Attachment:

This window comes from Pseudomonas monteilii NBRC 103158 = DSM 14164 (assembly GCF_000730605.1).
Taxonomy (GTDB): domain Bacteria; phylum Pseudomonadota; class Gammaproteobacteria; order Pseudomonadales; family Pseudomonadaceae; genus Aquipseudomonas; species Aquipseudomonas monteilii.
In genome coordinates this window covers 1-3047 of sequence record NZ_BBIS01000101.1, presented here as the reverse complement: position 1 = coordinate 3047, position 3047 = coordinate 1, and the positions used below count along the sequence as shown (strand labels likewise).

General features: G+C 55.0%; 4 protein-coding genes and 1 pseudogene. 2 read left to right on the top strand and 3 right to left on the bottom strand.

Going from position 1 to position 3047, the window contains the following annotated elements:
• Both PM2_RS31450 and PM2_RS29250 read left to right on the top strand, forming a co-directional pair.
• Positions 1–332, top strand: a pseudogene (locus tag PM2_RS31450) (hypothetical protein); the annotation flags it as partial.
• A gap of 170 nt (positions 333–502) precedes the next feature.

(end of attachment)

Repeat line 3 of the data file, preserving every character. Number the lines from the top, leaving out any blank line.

In genome coordinates this window covers 1-3047 of sequence record NZ_BBIS01000101.1, presented here as the reverse complement: position 1 = coordinate 3047, position 3047 = coordinate 1, and the positions used below count along the sequence as shown (strand labels likewise).